7. The method of claim 1, wherein the security label is a Mandatory Access Control (MAC) label.
8. The method of claim 1, further comprising, upon determining that the security label is associated with the core file, determining whether the security label is accurate for the core file based on a security labeling policy of the OS.
9. A system, comprising:
a memory;
a processing device communicably coupled to the memory, the processing device to:
execute a crash recovery process in a crash kernel space upon failure of an operating system (OS) corresponding to operational kernel space on the system of the processing device;
in response to completion of the crash recovery process, resume operation of the OS in the operational kernel space of the system;
access a crash recovery configuration file associated with the failure of the OS, the crash recovery configuration file comprises parameters for the crash recovery process;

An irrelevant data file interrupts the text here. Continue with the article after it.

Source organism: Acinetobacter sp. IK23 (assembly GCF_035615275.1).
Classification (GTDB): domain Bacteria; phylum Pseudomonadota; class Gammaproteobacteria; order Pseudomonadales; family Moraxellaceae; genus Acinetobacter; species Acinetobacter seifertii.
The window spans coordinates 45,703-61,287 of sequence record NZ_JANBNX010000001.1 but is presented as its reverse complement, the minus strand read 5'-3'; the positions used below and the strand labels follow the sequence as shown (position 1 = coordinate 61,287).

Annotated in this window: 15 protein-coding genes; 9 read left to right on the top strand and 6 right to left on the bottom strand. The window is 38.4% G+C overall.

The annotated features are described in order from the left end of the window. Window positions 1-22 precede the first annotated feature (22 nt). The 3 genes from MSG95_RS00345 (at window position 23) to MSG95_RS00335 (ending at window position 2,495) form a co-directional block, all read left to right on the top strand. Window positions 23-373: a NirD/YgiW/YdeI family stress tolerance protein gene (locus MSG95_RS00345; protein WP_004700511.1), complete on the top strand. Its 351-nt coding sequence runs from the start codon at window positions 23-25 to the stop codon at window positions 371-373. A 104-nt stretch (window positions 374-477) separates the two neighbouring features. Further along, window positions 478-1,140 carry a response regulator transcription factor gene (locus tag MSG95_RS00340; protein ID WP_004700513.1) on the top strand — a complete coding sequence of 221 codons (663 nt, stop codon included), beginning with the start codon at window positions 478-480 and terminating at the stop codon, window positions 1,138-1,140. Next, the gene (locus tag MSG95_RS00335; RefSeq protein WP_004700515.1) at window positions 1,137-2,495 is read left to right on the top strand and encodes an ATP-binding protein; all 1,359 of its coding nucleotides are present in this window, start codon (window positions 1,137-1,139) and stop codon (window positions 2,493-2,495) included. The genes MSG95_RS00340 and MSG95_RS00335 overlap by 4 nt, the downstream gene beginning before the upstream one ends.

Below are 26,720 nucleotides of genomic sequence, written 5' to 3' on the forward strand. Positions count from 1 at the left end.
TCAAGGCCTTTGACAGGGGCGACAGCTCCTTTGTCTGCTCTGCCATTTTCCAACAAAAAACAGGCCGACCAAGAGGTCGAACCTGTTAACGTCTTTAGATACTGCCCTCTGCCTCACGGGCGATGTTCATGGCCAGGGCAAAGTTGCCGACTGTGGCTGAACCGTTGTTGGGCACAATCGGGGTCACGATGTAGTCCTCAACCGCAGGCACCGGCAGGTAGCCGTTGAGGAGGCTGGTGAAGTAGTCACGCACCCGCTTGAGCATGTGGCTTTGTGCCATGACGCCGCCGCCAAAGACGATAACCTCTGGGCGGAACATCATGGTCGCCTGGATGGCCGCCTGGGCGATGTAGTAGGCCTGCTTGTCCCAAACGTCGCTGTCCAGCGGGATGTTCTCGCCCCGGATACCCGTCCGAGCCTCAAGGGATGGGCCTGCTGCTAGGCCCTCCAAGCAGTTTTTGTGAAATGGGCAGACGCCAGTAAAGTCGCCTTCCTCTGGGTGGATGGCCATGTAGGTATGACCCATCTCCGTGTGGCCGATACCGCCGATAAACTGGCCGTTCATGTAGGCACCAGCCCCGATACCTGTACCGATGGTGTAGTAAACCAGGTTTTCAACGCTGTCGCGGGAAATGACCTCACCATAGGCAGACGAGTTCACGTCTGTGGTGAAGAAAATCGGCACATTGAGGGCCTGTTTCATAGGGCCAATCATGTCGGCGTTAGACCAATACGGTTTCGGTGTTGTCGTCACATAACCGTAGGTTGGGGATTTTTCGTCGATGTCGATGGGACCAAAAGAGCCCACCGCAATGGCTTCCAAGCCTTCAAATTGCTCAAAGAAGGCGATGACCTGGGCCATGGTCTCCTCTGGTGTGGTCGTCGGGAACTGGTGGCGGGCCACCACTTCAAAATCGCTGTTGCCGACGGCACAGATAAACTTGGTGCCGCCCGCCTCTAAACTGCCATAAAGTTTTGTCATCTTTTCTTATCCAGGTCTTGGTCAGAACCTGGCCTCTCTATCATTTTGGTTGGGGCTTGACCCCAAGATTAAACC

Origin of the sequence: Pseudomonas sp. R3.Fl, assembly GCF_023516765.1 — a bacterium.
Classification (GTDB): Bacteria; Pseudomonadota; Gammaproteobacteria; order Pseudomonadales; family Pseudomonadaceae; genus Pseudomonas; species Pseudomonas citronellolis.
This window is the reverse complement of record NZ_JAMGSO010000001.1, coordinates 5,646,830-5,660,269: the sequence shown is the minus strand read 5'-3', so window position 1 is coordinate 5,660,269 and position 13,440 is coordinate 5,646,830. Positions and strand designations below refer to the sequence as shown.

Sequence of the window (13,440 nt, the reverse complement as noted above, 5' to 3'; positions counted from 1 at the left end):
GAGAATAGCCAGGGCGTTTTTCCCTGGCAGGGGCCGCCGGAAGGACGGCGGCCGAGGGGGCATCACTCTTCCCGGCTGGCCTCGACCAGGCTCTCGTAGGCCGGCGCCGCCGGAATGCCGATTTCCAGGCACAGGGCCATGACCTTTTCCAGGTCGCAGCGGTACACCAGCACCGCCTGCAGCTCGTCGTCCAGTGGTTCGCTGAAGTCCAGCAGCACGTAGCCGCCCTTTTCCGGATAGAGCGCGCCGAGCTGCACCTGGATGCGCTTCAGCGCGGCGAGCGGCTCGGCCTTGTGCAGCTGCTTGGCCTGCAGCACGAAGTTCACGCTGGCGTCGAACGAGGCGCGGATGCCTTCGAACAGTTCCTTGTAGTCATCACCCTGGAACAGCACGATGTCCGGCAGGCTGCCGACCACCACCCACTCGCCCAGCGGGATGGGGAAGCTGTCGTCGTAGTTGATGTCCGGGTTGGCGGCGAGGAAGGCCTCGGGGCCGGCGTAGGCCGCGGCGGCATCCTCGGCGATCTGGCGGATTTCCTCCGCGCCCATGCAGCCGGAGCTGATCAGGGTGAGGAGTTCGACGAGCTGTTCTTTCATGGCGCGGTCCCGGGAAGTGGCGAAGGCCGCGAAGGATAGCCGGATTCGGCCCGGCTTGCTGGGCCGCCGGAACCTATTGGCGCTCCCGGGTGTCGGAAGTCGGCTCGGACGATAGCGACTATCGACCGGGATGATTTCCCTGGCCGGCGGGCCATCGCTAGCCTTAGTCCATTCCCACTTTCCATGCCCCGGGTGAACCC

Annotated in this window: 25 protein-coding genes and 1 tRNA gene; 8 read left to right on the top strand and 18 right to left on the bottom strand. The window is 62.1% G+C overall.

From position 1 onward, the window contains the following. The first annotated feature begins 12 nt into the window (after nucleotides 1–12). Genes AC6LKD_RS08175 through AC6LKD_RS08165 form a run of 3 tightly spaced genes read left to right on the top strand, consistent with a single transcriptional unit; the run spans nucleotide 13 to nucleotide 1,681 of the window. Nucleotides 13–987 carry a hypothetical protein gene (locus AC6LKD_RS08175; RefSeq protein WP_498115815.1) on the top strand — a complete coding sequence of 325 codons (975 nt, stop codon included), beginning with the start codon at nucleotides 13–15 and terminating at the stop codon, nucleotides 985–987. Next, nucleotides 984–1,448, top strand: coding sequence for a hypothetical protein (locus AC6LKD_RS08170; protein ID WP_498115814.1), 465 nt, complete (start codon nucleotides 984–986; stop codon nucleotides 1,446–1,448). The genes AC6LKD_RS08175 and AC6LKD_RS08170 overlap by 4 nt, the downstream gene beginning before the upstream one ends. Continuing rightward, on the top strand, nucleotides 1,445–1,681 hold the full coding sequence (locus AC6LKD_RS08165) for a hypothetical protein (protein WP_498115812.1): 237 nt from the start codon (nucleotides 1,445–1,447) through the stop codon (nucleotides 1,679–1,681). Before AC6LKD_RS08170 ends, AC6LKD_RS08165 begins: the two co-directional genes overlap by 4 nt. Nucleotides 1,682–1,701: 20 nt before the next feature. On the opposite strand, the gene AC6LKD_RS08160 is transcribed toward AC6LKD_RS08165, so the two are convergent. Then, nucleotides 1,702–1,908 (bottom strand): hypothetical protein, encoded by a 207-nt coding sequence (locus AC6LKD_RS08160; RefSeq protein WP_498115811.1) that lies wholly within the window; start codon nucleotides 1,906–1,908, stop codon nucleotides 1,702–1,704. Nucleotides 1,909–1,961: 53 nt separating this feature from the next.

parse the crash recovery configuration file to determine a storage location of a core file, the core file comprising an image of a kernel of the OS, the image being captured when the OS fails, wherein the storage location corresponds to a crash kernel space file system that is different than a root file system of the OS;
locate the core file at the determined storage location; and
in response to determining that a security label is not associated with the core file, send a command to apply the security label to the core file.
10. The system of claim 9, wherein the accessing occurs in response to determining that the OS is initializing.
11. The system of claim 9, wherein the crash kernel space separate from a portion of the memory dedicated to the operational kernel space of the OS.